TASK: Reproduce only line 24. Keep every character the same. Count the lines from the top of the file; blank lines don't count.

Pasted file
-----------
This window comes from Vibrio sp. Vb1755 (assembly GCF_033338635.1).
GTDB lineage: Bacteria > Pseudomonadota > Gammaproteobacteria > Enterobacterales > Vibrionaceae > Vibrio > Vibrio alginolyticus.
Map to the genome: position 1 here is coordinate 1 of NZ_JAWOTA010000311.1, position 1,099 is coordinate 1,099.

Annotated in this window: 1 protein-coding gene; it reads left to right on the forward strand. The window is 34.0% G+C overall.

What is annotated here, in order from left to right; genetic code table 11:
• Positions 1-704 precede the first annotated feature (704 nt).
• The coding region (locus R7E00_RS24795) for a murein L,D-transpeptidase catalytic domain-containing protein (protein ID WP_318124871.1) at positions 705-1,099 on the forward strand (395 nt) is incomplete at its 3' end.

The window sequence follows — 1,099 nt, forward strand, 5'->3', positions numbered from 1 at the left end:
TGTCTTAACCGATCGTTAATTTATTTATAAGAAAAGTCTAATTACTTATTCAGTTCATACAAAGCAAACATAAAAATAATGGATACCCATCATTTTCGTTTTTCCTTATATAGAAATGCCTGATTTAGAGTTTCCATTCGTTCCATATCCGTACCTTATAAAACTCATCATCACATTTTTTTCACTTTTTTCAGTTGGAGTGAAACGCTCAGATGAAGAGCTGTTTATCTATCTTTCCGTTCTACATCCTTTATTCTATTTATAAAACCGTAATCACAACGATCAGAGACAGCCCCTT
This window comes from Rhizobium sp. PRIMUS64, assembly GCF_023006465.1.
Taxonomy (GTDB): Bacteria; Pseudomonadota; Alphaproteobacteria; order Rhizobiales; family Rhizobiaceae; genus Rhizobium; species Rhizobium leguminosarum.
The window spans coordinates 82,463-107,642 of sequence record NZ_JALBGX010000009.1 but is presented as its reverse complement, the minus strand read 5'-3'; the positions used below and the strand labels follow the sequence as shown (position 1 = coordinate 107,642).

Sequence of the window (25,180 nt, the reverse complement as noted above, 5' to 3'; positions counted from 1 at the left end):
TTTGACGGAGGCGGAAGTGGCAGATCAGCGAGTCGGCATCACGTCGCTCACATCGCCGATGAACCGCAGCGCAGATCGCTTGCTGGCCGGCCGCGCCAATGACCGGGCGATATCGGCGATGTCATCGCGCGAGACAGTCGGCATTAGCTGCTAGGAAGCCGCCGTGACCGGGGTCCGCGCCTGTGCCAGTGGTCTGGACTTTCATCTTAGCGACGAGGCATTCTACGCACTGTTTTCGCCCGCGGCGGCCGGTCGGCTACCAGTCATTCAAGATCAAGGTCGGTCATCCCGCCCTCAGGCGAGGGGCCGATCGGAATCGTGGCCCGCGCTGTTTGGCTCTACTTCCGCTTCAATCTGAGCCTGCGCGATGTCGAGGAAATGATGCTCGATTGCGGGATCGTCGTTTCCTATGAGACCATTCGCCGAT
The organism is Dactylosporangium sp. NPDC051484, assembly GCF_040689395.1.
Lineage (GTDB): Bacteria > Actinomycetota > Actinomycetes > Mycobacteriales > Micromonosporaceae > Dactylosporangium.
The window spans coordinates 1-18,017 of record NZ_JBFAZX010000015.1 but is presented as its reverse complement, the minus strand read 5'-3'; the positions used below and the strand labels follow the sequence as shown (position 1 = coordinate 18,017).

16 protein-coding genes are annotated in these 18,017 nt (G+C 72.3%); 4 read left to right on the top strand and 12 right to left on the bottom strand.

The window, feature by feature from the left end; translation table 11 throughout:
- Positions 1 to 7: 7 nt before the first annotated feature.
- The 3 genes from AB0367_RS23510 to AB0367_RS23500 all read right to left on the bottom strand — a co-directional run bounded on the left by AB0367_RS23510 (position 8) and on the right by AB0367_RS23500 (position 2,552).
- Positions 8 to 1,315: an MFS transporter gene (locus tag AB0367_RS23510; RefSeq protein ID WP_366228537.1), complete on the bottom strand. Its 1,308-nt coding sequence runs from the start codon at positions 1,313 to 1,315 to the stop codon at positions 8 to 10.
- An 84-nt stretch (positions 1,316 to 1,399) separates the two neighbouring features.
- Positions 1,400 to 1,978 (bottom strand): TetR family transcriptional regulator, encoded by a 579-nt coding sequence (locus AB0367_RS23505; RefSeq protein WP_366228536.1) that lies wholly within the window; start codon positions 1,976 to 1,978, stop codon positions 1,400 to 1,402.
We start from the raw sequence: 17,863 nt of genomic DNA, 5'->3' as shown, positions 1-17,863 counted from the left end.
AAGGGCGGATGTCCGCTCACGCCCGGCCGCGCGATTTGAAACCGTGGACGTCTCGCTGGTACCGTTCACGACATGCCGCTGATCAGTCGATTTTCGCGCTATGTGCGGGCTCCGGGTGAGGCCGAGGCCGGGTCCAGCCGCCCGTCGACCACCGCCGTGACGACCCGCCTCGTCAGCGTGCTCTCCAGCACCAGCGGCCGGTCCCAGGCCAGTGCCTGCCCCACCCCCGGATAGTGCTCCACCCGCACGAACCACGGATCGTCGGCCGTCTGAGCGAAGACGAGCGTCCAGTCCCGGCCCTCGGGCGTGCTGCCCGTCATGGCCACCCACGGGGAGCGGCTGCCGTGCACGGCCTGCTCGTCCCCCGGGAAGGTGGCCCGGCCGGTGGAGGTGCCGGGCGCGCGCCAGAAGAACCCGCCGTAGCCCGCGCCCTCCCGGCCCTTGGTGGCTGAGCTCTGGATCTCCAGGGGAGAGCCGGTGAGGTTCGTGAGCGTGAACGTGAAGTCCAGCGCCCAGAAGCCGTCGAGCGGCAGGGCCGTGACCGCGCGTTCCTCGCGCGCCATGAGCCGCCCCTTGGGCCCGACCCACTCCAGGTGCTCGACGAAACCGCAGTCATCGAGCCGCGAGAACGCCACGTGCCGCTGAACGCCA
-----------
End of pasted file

- Positions 1,400 to 1,978 (bottom strand): TetR family transcriptional regulator, encoded by a 579-nt coding sequence (locus AB0367_RS23505; RefSeq protein WP_366228536.1) that lies wholly within the window; start codon positions 1,976 to 1,978, stop codon positions 1,400 to 1,402.